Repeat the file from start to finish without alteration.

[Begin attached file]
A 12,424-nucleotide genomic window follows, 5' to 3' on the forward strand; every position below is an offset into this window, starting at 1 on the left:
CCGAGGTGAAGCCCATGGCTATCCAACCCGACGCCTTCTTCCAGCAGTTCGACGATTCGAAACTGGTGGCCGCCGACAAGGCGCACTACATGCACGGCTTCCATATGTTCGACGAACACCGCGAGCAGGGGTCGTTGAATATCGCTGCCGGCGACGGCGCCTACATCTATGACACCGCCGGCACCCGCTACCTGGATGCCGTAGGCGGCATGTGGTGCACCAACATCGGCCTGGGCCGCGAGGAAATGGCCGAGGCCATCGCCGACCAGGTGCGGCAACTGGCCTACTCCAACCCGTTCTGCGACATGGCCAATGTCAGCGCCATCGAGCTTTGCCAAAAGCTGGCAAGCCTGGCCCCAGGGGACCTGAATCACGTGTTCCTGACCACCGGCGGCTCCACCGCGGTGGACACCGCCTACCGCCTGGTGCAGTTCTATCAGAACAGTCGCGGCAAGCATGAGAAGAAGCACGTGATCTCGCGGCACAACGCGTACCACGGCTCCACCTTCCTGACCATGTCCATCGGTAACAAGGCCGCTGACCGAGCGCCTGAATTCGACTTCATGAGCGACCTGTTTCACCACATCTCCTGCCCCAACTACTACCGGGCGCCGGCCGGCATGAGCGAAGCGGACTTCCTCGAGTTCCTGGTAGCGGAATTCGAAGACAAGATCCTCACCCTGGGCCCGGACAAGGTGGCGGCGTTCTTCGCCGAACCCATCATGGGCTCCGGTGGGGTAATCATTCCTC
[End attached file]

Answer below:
A 12,424-nucleotide genomic window follows, 5' to 3' on the forward strand; every position below is an offset into this window, starting at 1 on the left:
CCGAGGTGAAGCCCATGGCTATCCAACCCGACGCCTTCTTCCAGCAGTTCGACGATTCGAAACTGGTGGCCGCCGACAAGGCGCACTACATGCACGGCTTCCATATGTTCGACGAACACCGCGAGCAGGGGTCGTTGAATATCGCTGCCGGCGACGGCGCCTACATCTATGACACCGCCGGCACCCGCTACCTGGATGCCGTAGGCGGCATGTGGTGCACCAACATCGGCCTGGGCCGCGAGGAAATGGCCGAGGCCATCGCCGACCAGGTGCGGCAACTGGCCTACTCCAACCCGTTCTGCGACATGGCCAATGTCAGCGCCATCGAGCTTTGCCAAAAGCTGGCAAGCCTGGCCCCAGGGGACCTGAATCACGTGTTCCTGACCACCGGCGGCTCCACCGCGGTGGACACCGCCTACCGCCTGGTGCAGTTCTATCAGAACAGTCGCGGCAAGCATGAGAAGAAGCACGTGATCTCGCGGCACAACGCGTACCACGGCTCCACCTTCCTGACCATGTCCATCGGTAACAAGGCCGCTGACCGAGCGCCTGAATTCGACTTCATGAGCGACCTGTTTCACCACATCTCCTGCCCCAACTACTACCGGGCGCCGGCCGGCATGAGCGAAGCGGACTTCCTCGAGTTCCTGGTAGCGGAATTCGAAGACAAGATCCTCACCCTGGGCCCGGACAAGGTGGCGGCGTTCTTCGCCGAACCCATCATGGGCTCCGGTGGGGTAATCATTCCTC